|24 Ky.L.Rptr. 2225|
|Court of Appeals of Kentucky.|
|CRAIG v. WELCH-HACKLEY COAL & OIL CO.|
|April 22, 1903.|
Appeal from Circuit Court, Knox County.
"Not to be officially reported."
Action by Sarah F. Craig against the Welsh-Hackley Coal & Oil Company.
From a judgment in favor of defendant, plaintiff appeals.
The appellant, Sarah F. Craig, by a petition filed in the Knox circuit court, states that she is a resident of Charleston, in the state of West Virginia; that Eliza S. Goodwin, Levi Welch, Cornelia H. Welch, Miriam W. Donley, Lalla V. Welch, Charles Hedrick, Catherine C. Hedrick, Mary V. Hedrick, James Fry, Henry Fry, and John Fry, each and all claiming to be heirs at law of one James Welch, deceased, late of Greenbrier, formerly in the state of Virginia, but now West Virginia, filed a suit in equity in the United States Court for the District of Kentucky, at Frankfort, Ky., on the 26th day of September, 1896, against certain persons then residing in Knox county, Ky., for the purpose of quieting the title to certain lands in that county which were claimed by Eliza S. Goodwin and her coplaintiffs as heirs at law of James Welch. This action, which was styled "Eliza S. Goodwin and others, Plaintiffs, against William Gilbert and others, Defendants," in the United States Court for the District of Kentucky, did not come to trial, but was compromised by the plaintiffs, as the heirs at law of James Welch, with the defendants, who were the occupying claimants of the lands involved in the action. By this compromise the occupying claimants granted and relinquished to the plaintiffs all of their right, title, and interest in the coal and mineral rights in the land in question, and the plaintiffs relinquished to the occupying claimants all of their interest in the surface thereof, and the action in the United States District Court was dismissed. Proper deeds of conveyance between the parties to the action were made, and duly put to record in the Knox county court. Afterwards the plaintiffs in the action before mentioned, as heirs at law of James Welch, conveyed all of their right and title in and to the mineral rights in the lands so acquired to the Welch Hackley Coal & Oil Company, a corporation created under the laws of the state of New Jersey, with power to contract and be contracted with, to sue and be sued, and, among other powers granted to it, it was empowered to mine coal and bore for oil; that none of these before- mentioned plaintiffs in the action in the United States Court for the District of Kentucky were heirs at law of James Welch, nor did they have any right, title, or interest in or to the lands in question; that appellant is an heir at law of James Welch, but was not a party in the suit in question in the United States Court for the District of Kentucky, and was not a party to the compromise made therein, nor was she a party to any deed or deeds of conveyance made in pursuance of the compromise before mentioned. Appellant further states that Alexander Montgomery, Guy Montgomery, and L. L. Bright are the only heirs at law of James Welch, except herself, of whom she has any knowledge, and that she will take such steps as are necessary to bring them before the court; that Eliza S. Goodwin and her co-plaintiffs effected the compromise in question, and obtained the conveyance of the mineral rights before mentioned, by reason of the fact that they pretended to be heirs at law of James Welch; that the mineral rights obtained by reason of the compromise in question have great value, and that appellee, who purchased the same, has given out the statement that it paid $500,000 for them; that appellant does not desire to attack or assail the agreements of compromise and deeds of conveyance made thereunder to Eliza S. Goodwin and others, but, on the contrary, she ratifies the agreements of compromise, and accepts the deeds of conveyance, and prays that she be adjudged to be an heir at law of James Welch, and that appellee be adjudged to hold the conveyances made to it in trust for her and the other heirs at law of James Welch; and she prays for her costs and all other proper relief. A general demurrer having been filed by the appellee to the foregoing petition, it was sustained by the court, whereupon appellant filed an amended petition, in which she sets forth the names of the various occupying claimants who were defendants in the action of Eliza S. Goodwin against William Gilbert and others, and gave in detail the various agreements of compromise with reference to the land in question and sale of the mineral rights to appellee. By a second amendment she states that the compromise between the occupying claimants and Eliza S. Goodwin and her coplaintiffs was made under the belief that Eliza S. Goodwin and her coplaintiffs were the true heirs at law of James Welch, and that the compromise in question was made for the sole use, benefit, and profit of the real heirs at law of James Welch, and was so intended; that the agreements of compromise in question were all made without the knowledge or consent of appellant, but that she adopts and ratifies them. A general demurrer having been filed to the petition as amended, it was sustained by the court, and, appellant declining to plead further, her petition was dismissed; from which judgment she has appealed.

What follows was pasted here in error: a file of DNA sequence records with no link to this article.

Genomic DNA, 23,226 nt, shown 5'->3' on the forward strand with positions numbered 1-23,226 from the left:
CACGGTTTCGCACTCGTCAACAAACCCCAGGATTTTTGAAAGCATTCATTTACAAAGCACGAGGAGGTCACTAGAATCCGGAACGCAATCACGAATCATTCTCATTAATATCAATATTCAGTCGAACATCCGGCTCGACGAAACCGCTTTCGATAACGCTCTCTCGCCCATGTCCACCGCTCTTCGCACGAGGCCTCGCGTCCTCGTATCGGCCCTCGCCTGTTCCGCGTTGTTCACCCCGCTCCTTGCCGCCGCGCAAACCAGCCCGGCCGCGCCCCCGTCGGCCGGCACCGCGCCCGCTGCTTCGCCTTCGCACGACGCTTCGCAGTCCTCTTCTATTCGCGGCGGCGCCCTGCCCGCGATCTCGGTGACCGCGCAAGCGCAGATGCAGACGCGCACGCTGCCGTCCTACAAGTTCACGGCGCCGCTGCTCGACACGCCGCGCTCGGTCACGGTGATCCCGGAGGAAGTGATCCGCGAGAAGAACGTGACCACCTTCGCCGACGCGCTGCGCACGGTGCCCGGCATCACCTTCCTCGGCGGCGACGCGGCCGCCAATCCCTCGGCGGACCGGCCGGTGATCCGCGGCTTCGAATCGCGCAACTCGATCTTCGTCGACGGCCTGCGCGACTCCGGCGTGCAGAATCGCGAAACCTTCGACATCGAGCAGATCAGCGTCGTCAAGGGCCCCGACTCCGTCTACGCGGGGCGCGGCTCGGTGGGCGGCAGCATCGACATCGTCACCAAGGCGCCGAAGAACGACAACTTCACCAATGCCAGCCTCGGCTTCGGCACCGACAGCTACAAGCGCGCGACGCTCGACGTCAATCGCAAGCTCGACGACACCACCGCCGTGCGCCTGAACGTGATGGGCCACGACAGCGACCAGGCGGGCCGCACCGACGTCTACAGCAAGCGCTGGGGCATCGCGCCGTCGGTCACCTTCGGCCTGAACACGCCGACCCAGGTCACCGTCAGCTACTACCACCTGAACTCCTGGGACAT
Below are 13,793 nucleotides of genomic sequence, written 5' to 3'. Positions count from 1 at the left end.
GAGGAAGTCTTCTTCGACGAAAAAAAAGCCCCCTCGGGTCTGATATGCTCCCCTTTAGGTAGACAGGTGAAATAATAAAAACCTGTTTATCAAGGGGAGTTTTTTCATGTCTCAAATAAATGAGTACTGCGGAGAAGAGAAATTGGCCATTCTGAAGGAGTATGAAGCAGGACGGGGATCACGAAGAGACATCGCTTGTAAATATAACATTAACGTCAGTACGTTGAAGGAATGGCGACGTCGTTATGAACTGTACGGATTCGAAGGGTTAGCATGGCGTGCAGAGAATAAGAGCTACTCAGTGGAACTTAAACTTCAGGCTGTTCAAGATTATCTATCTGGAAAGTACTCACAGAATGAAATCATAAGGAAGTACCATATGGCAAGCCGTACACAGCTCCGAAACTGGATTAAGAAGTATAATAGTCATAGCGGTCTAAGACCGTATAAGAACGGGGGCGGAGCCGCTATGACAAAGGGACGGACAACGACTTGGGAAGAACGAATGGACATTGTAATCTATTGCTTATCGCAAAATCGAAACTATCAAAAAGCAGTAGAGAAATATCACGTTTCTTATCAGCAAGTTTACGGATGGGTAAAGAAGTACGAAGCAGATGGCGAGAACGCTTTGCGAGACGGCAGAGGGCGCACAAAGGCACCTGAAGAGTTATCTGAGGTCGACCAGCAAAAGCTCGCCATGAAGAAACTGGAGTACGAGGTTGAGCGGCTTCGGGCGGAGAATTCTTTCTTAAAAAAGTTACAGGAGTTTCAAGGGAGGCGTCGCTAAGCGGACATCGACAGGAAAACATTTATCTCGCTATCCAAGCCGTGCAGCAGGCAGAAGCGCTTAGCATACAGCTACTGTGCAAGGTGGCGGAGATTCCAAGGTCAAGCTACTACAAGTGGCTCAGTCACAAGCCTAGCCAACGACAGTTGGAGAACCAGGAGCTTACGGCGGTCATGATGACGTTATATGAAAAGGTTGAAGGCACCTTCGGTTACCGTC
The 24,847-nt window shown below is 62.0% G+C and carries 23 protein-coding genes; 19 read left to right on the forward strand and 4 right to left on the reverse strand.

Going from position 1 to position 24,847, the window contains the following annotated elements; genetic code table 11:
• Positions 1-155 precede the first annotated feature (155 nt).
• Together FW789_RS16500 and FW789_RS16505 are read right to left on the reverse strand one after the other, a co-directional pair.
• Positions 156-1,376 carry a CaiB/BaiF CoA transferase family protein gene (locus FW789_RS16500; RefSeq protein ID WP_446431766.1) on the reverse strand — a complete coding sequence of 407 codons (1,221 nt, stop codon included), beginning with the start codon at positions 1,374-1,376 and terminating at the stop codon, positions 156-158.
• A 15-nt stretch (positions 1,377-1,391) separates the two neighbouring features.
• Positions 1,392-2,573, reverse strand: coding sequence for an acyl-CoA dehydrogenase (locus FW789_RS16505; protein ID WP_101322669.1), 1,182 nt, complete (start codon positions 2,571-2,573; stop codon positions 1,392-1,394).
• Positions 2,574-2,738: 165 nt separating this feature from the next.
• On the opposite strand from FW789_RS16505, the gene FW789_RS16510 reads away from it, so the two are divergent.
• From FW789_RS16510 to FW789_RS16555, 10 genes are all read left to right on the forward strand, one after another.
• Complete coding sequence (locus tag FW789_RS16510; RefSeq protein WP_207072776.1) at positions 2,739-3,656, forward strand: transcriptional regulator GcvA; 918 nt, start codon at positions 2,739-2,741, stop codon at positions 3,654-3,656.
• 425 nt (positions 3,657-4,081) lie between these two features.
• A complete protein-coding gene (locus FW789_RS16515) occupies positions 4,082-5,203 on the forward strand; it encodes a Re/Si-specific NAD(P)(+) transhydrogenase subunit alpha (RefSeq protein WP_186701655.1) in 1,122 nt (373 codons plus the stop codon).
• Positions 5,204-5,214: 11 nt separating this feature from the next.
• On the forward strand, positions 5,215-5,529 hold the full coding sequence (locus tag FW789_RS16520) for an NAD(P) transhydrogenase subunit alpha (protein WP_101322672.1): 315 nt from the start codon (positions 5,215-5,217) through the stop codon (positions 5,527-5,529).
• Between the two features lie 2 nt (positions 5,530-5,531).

The petition, as amended, does not raise the question which appellant evidently desired to have this court adjudicate. Without reference to the merits of the question involved, the petition is clearly bad on demurrer, because it is not alleged that James Welch ever owned the land mentioned in the pleadings, or that he had any interest therein; nor is it alleged that he died intestate, or shown how appellant is his heir. The allegation that she is his heir at law is a mere legal conclusion, as was decided by this court in the case of Larue v. Hays, 7 Bush, 50. On this subject the court says: "But we are of the opinion not only that the plaintiffs have failed to manifest their right to any recovery by any sufficient evidence of title, but that the petition is fatally defective, so far, at least, as it purports to allege the derivation of title by Phoebe Larue by inheritance from Isaac Larue, the averment that she was one of his heirs being but a conclusion of law, as this court has repeatedly decided in effect in passing upon the competency of evidence adduced to prove heirship."
Appellant's petition was fatally defective for these reasons, and the circuit court did not err in dismissing it on demurrer; wherefore the judgment is affirmed.
CRAIG v. WELCH-HACKLEY COAL & OIL CO.
73 S.W. 1035, 24 Ky.L.Rptr. 2225